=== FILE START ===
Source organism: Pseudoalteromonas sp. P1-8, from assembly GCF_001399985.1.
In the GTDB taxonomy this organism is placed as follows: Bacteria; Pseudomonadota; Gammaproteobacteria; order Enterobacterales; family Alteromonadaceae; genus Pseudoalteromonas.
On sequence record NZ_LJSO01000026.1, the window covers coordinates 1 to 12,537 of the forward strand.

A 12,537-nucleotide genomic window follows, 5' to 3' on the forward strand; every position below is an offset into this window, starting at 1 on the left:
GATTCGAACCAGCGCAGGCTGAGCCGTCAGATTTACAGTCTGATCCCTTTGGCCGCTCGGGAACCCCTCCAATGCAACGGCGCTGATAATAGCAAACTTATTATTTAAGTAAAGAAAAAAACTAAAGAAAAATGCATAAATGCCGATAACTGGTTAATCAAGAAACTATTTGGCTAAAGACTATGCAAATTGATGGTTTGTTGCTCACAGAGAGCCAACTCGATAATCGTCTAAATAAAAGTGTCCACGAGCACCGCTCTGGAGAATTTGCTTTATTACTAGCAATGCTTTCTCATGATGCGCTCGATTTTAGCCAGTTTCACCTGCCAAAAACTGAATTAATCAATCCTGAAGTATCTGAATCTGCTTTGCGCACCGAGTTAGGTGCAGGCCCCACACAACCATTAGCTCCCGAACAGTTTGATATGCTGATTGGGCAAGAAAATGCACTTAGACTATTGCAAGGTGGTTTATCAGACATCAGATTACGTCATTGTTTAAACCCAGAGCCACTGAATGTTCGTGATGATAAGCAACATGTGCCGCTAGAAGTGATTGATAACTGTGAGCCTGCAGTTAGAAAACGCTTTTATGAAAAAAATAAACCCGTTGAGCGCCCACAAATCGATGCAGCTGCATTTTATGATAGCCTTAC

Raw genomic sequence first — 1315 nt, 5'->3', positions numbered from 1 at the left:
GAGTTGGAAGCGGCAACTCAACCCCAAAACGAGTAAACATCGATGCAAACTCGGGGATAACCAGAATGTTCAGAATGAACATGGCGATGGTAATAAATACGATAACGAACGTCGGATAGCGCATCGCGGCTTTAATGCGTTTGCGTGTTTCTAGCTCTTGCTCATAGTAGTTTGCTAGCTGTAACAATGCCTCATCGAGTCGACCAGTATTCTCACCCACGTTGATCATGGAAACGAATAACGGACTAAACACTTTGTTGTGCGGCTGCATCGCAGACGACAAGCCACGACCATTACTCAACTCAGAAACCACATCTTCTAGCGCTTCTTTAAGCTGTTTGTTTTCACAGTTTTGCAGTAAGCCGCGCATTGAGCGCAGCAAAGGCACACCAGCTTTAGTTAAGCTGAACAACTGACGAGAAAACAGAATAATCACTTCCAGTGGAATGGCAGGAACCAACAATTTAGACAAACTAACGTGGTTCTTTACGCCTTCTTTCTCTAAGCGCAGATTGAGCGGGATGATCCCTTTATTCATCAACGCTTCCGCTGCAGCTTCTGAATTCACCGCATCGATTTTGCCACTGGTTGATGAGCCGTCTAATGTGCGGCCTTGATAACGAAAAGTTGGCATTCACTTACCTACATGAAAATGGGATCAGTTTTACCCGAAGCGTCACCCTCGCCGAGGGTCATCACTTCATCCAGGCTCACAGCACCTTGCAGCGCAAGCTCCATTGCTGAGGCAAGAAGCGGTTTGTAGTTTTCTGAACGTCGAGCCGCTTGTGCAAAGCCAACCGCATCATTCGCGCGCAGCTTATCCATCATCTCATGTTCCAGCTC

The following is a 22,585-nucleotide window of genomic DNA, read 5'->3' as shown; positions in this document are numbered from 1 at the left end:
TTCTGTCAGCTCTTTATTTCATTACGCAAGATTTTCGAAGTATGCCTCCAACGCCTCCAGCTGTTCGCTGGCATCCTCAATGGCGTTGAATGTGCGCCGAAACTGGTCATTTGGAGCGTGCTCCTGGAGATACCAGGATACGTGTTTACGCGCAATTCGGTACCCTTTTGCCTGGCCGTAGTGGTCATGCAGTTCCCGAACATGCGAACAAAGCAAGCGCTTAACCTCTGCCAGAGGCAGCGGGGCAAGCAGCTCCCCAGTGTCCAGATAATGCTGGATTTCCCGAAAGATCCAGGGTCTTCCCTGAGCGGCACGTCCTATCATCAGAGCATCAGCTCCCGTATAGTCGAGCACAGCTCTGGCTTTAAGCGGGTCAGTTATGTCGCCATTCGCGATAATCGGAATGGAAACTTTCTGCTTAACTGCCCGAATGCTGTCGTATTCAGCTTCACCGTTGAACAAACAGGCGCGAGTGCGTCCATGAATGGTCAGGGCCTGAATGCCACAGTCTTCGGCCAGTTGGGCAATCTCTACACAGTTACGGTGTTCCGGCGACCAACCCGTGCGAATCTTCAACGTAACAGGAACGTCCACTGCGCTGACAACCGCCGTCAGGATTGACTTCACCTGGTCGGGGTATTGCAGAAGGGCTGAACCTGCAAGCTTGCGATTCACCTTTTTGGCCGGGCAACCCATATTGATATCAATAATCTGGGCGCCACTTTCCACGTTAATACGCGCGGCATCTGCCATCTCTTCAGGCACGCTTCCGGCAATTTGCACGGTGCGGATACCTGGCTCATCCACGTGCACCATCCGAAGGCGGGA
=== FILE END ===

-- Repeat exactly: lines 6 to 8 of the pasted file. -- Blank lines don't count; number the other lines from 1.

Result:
Raw genomic sequence first — 1315 nt, 5'->3', positions numbered from 1 at the left:
GAGTTGGAAGCGGCAACTCAACCCCAAAACGAGTAAACATCGATGCAAACTCGGGGATAACCAGAATGTTCAGAATGAACATGGCGATGGTAATAAATACGATAACGAACGTCGGATAGCGCATCGCGGCTTTAATGCGTTTGCGTGTTTCTAGCTCTTGCTCATAGTAGTTTGCTAGCTGTAACAATGCCTCATCGAGTCGACCAGTATTCTCACCCACGTTGATCATGGAAACGAATAACGGACTAAACACTTTGTTGTGCGGCTGCATCGCAGACGACAAGCCACGACCATTACTCAACTCAGAAACCACATCTTCTAGCGCTTCTTTAAGCTGTTTGTTTTCACAGTTTTGCAGTAAGCCGCGCATTGAGCGCAGCAAAGGCACACCAGCTTTAGTTAAGCTGAACAACTGACGAGAAAACAGAATAATCACTTCCAGTGGAATGGCAGGAACCAACAATTTAGACAAACTAACGTGGTTCTTTACGCCTTCTTTCTCTAAGCGCAGATTGAGCGGGATGATCCCTTTATTCATCAACGCTTCCGCTGCAGCTTCTGAATTCACCGCATCGATTTTGCCACTGGTTGATGAGCCGTCTAATGTGCGGCCTTGATAACGAAAAGTTGGCATTCACTTACCTACATGAAAATGGGATCAGTTTTACCCGAAGCGTCACCCTCGCCGAGGGTCATCACTTCATCCAGGCTCACAGCACCTTGCAGCGCAAGCTCCATTGCTGAGGCAAGAAGCGGTTTGTAGTTTTCTGAACGTCGAGCCGCTTGTGCAAAGCCAACCGCATCATTCGCGCGCAGCTTATCCATCATCTCATGTTCCAGCTC

The following is a 22,585-nucleotide window of genomic DNA, read 5'->3' as shown; positions in this document are numbered from 1 at the left end: